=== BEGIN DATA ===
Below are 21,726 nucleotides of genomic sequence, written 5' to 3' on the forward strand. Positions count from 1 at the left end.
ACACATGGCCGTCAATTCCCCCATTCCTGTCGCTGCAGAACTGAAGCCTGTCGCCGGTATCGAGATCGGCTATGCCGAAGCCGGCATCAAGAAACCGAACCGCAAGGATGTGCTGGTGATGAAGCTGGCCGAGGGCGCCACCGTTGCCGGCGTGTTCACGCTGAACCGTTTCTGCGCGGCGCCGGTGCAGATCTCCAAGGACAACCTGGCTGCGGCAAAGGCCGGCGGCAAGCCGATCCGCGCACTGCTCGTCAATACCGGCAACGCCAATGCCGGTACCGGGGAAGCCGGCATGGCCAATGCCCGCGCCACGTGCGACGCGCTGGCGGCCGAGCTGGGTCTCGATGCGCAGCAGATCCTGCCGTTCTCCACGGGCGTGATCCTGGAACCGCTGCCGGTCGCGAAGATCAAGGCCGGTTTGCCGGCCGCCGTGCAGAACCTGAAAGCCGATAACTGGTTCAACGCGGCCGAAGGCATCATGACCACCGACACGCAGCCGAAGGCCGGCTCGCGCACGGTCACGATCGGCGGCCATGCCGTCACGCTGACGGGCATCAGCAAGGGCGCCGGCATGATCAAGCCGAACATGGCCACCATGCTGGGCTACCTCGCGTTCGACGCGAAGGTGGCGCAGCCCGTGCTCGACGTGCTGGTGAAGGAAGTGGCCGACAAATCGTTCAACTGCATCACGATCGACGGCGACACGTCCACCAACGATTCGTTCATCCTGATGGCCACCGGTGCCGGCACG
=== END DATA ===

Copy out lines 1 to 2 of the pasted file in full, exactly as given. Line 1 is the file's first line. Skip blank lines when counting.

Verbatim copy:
Below are 21,726 nucleotides of genomic sequence, written 5' to 3' on the forward strand. Positions count from 1 at the left end.
ACACATGGCCGTCAATTCCCCCATTCCTGTCGCTGCAGAACTGAAGCCTGTCGCCGGTATCGAGATCGGCTATGCCGAAGCCGGCATCAAGAAACCGAACCGCAAGGATGTGCTGGTGATGAAGCTGGCCGAGGGCGCCACCGTTGCCGGCGTGTTCACGCTGAACCGTTTCTGCGCGGCGCCGGTGCAGATCTCCAAGGACAACCTGGCTGCGGCAAAGGCCGGCGGCAAGCCGATCCGCGCACTGCTCGTCAATACCGGCAACGCCAATGCCGGTACCGGGGAAGCCGGCATGGCCAATGCCCGCGCCACGTGCGACGCGCTGGCGGCCGAGCTGGGTCTCGATGCGCAGCAGATCCTGCCGTTCTCCACGGGCGTGATCCTGGAACCGCTGCCGGTCGCGAAGATCAAGGCCGGTTTGCCGGCCGCCGTGCAGAACCTGAAAGCCGATAACTGGTTCAACGCGGCCGAAGGCATCATGACCACCGACACGCAGCCGAAGGCCGGCTCGCGCACGGTCACGATCGGCGGCCATGCCGTCACGCTGACGGGCATCAGCAAGGGCGCCGGCATGATCAAGCCGAACATGGCCACCATGCTGGGCTACCTCGCGTTCGACGCGAAGGTGGCGCAGCCCGTGCTCGACGTGCTGGTGAAGGAAGTGGCCGACAAATCGTTCAACTGCATCACGATCGACGGCGACACGTCCACCAACGATTCGTTCATCCTGATGGCCACCGGTGCCGGCACG